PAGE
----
Regulatory models for the online world
Global networks have become a major political, economic, and legal topic in discussions among the participants of the "global community." Around the world, governments, legal scholars, and practitioners are in the process of developing theories in respect of the regulation of the online world. These attempts are usually based on a given national "legal culture"; this approach, however, underestimates the importance of an "umbrella" concept. The purpose of this study accordingly consists in the comparative discussion of basic regulatory models (traditional government regulation, international agreements, self-regulation, code-based-regulation) and in the evaluation of their merits related to different topics that play a role in the online world (market entry, access, infrastructure stability, intellectual property, privacy, bad content, etc.). An easy solution is obviously not possible; however, a detailed examination on a comparative legal basis can give some insights for future regulatory initiatives.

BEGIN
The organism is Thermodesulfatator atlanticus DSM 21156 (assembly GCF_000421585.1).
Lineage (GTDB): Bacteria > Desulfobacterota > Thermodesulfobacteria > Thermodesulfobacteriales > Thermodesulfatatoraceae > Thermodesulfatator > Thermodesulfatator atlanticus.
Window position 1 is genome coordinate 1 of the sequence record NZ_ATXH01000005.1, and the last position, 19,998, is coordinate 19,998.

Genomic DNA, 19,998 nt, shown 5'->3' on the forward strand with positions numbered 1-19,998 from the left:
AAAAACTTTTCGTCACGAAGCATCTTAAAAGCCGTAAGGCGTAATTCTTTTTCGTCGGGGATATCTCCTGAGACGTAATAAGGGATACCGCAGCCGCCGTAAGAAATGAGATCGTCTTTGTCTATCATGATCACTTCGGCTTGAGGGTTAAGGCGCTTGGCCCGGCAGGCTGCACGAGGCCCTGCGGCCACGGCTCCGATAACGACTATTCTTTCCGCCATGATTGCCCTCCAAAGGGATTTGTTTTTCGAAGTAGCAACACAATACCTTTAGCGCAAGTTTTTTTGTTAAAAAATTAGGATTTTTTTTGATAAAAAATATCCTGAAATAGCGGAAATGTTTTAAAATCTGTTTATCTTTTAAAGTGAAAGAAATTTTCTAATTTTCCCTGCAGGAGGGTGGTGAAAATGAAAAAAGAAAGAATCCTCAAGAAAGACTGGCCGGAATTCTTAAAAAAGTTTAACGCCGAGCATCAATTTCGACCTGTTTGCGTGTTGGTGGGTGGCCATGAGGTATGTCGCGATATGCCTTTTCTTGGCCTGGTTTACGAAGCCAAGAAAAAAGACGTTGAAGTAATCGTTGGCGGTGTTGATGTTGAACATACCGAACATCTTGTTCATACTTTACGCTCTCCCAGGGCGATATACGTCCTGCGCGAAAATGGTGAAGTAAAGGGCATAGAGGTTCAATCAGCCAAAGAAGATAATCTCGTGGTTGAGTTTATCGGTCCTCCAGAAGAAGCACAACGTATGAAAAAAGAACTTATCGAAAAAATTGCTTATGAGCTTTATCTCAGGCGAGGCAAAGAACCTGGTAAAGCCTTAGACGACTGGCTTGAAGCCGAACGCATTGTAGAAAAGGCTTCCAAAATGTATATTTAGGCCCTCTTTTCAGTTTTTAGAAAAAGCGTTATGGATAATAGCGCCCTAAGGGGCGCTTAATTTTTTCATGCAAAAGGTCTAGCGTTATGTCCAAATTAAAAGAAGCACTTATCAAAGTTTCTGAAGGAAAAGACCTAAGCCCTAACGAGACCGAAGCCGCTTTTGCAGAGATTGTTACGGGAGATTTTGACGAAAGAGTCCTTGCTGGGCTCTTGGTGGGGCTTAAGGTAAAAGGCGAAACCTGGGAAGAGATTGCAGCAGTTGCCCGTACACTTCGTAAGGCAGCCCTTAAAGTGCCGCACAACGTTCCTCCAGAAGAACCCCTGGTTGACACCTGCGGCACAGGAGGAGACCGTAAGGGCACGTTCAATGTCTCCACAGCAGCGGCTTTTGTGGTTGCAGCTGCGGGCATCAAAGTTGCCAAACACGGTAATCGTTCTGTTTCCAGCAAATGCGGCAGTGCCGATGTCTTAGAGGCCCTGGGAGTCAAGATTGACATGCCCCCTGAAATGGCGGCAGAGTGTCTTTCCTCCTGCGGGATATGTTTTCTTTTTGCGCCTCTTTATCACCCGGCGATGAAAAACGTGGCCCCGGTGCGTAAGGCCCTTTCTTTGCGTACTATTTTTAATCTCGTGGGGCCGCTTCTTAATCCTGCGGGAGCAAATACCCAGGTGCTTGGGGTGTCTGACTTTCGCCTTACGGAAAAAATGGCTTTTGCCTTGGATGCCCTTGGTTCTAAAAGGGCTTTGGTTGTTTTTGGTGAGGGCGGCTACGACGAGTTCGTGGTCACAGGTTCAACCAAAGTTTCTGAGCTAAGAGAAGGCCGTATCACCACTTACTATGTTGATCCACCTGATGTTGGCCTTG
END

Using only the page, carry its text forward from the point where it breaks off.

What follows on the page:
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Law as a Structural System
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antitrust application architecture aspects Bertelsmann Foundation Biegel code-based regulation competition Computer concept concerned Court Cyberspace data protection details see Biegel developed domain name system Electronic enforcement essential facility established European Union example exist Froomkin further references Furthermore global networks Grewlich harmonization Harvard Law School human rights ICANN illegal individual infrastructure stability intellectual property intellectual property rights international agreements International Law Internet Kang Lawrence Lessig legal framework legal norms legal rules legal system Lemley Lessig Lex Informatica limited Luhmann market participants ment Netanel Nevertheless online world organizations particular Perritt personal information principles Privacy Privication problems provisions Recht der Gesellschaft Reidenberg respect restrictions safe harbor principles Samuelson Selbstregulierung self-regulation self-regulatory soft law Sovereignty spamming specific standards Stanford Law Review structure substantive technical Technology Law Journal theory tion topics traditional government regulation trusted systems United users Volokh Weber WIPO Zittrain